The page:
• Do you get rattled when you have a lot to do in a short amount of time?
  • Do you make a point of avoiding violent movies and TV shows?
  • Do you need to withdraw during busy days, into bed or a darkened room or some other place where you can have privacy and relief from the situation?
  • Do you make it a high priority to arrange your life to avoid upsetting or overwhelming situations?
  • Do you notice or enjoy delicate or fine scents, tastes, sounds, or works of art?
  • Do you have a rich and complex inner life?
  • When you were a child, did your parents or teachers see you as sensitive or shy?

Dr. Aron explains that in the past

HSPs have been called “shy,” “timid,” “inhibited,” or “introverted,” but these labels completely miss the nature of the trait.

Thirty percent of HSPs are actually extroverts. HSPs only appear inhibited because they are so aware of all the possibilities in a situation. They pause before acting, reflecting on their past experiences. If these were mostly bad experiences, then yes, they will be truly shy. But in a culture that prefers confident, “bold” extroverts, it is harmful as well as mistaken to stigmatize all HSPs as shy when many are not. In the Highly Sensitive Person, Dr. Aron reframes these stereotyping words and their common application to the HSP in a more positive light and helps HSPs use and view these aspects of their personality as strengths rather than weaknesses.

Sensitivity is anything but a flaw.

Many HSPs are often unusually creative and productive workers, attentive and thoughtful partners, and intellectually gifted individuals. According to Dr. Aron, HSPs could contribute much more to society if they received the right kind of attention – and her national bestseller proves that this 15 to 20 percent of the population is eager to get off on the right foot in asserting their unique personality trait.

Read more:  There are many websites from both the medical and personal perspectives on HSP (including  and of course Dr. Aron’s book is a classic.

Read Me

THE HIGHLY SENSITIVE PERSON: How to Thrive When the World Overwhelms You by Elaine N. Aron, Ph.D

BONUS VIDEO! from Marie Forleo, renowned life & business coach… well in her own words:
“I often say if Tony Robbins, Richard Branson, Oprah and Jay-Z had a love child, it would be me.  That’s because I’m part business strategist, part marketing maven and part spiritual ass-kicker with a side of hip-hop swagger.”
Marie is highly entertaining – and SMART!

Read/see more from Marie on YouTube, or:

Belief Systems: Big 5 Culprits

The Big 5 That Develop Your Belief System

by Cathy Campbell, Inspired Personal Developmentprincess frog

From the moment you come into the world, you begin developing your belief system. And just how do you do this?

That first sentence contains a major hint of a notable attribute of developing beliefs… your system of beliefs forms from irrational input as well as rational!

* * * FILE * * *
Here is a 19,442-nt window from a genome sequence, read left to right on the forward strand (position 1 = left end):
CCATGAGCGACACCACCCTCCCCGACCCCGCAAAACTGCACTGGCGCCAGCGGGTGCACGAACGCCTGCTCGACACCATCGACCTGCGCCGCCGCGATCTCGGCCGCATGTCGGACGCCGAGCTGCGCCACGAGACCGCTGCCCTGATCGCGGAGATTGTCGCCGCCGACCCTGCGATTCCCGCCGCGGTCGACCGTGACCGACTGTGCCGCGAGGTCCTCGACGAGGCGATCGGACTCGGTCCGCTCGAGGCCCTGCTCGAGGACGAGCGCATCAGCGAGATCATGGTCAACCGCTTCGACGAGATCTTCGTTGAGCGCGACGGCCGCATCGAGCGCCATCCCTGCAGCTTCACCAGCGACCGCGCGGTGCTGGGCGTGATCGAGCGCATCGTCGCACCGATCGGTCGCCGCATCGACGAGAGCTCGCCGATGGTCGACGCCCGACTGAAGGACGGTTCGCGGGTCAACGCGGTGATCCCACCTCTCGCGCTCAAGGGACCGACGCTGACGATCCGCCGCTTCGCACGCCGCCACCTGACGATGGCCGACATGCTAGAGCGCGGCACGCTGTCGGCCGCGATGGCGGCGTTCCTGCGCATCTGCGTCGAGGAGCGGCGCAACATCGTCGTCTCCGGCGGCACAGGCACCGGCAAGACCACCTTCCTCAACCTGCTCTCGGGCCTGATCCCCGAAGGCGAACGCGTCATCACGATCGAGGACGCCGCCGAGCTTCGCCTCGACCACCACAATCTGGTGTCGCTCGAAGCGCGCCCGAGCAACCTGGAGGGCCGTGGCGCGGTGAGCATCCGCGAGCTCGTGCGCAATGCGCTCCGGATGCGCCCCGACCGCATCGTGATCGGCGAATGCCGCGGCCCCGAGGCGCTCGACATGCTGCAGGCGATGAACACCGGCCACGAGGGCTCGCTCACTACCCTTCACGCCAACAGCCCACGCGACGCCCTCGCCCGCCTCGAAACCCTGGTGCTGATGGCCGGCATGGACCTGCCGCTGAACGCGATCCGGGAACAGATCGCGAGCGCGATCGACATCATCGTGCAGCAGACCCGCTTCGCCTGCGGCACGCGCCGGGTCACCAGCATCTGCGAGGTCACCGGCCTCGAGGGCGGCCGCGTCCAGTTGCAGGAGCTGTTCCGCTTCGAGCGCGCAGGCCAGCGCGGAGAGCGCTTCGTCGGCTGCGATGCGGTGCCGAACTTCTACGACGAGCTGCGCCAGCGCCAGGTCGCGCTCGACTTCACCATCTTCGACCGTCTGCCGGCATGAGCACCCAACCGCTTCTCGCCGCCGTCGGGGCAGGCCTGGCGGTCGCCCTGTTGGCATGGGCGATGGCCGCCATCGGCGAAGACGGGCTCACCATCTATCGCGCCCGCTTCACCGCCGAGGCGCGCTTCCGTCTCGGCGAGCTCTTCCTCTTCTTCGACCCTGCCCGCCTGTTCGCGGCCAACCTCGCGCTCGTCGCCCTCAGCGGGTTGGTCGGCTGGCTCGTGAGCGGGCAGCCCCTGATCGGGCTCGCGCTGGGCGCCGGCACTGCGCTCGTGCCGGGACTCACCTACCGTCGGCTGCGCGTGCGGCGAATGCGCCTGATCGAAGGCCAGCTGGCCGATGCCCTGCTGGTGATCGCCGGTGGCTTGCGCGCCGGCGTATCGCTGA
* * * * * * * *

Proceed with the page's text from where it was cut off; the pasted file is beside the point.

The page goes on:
Obviously as a newborn you don’t have a well formed capacity for logical deduction, so developing your belief system is not necessarily a rational process. Rather, it’s a process based on your experience of the world.

Whatever information comes to you in a form that you can digest, (ie. you have the necessary perception to process it), you file appropriately into your fledgling belief system.

As you mature, your abilities and understanding expands, and ultimately you are developing your belief system based on 5 primary methods of gathering information. Note that: only one of these stems directly from your personal facility of critical thinking!

Five Main Reasons You Believe

It can be very helpful and enlightening to know why you believe what you do. You might be surprised to realize some of the shaky ground you have formed your belief system on.

The big 5 are:

  1. Evidence
  2. Tradition
  3. Authority
  4. Association
  5. Revelation

Evidence Based Believing

Evidence shows that one thing causes another. The understanding of causation appeals to the analytical and critical thinking part of your mind.

Developing your belief system through this method is very rationale and based on the use of logical thinking.

The skills associated with evidence based believing develop as we mature, and become more honed through education. In this mode you look for facts. You look at events that are measurable, and where one thing directly causes something else. Scientific studies supply results from research and critically tested hypotheses to support evidence based beliefs.

You can also establish beliefs based on your personal experience of cause and affect. You might continually witness a consistent outcome from your actions. For example:

  • If you drive a certain route at rush hour, you know you will be 10 minutes late and upset yourself and others. Therefore you believe it’s best to take an alternate route during rush hour.
  • When you make dinner for friends, they express their appreciation, and you feel great. Therefore you know you will get enjoyment by creating dinner for friends.